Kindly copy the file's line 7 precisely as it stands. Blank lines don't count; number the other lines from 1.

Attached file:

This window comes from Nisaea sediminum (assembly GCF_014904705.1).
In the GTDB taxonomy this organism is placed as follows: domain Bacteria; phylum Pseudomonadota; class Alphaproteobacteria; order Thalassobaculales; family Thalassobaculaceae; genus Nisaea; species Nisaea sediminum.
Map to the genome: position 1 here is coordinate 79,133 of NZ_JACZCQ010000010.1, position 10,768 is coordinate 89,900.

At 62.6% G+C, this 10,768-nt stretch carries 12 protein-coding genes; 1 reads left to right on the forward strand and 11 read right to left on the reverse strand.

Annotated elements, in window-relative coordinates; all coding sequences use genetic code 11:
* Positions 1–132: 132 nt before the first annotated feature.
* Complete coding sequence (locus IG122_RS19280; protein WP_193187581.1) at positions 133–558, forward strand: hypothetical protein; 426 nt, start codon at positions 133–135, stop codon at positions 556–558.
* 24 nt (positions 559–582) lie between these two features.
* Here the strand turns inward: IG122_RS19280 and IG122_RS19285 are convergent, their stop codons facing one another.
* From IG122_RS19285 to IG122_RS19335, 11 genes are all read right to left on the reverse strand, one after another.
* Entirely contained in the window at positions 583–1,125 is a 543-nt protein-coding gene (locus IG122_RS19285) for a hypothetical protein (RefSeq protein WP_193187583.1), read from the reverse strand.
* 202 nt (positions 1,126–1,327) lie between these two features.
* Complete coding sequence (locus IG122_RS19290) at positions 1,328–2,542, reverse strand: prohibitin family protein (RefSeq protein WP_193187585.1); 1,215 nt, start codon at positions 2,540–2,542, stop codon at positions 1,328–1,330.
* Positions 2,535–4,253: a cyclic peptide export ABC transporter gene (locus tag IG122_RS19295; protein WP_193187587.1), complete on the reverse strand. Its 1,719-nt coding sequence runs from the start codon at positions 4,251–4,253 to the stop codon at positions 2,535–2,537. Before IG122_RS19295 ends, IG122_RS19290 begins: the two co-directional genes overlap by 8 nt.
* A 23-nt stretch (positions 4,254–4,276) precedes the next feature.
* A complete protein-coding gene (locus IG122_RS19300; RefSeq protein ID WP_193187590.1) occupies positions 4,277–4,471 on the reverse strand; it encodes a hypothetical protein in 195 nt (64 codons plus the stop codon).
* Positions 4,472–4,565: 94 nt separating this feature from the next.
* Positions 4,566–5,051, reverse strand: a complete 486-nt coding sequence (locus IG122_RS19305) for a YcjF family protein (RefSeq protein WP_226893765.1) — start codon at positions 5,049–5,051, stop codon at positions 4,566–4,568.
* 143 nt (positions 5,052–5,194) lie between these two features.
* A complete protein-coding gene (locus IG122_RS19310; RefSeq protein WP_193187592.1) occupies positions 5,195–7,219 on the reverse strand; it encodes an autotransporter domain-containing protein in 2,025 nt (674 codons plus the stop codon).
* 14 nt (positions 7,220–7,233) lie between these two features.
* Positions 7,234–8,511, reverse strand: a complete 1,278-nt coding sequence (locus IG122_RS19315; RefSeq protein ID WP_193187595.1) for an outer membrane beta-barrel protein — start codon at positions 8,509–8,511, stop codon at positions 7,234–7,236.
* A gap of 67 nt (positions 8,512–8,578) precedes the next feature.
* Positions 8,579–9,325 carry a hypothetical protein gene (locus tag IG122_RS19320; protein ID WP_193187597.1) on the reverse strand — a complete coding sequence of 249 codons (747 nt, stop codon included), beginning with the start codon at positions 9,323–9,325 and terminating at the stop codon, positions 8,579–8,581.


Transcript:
* Complete coding sequence (locus IG122_RS19280; protein WP_193187581.1) at positions 133–558, forward strand: hypothetical protein; 426 nt, start codon at positions 133–135, stop codon at positions 556–558.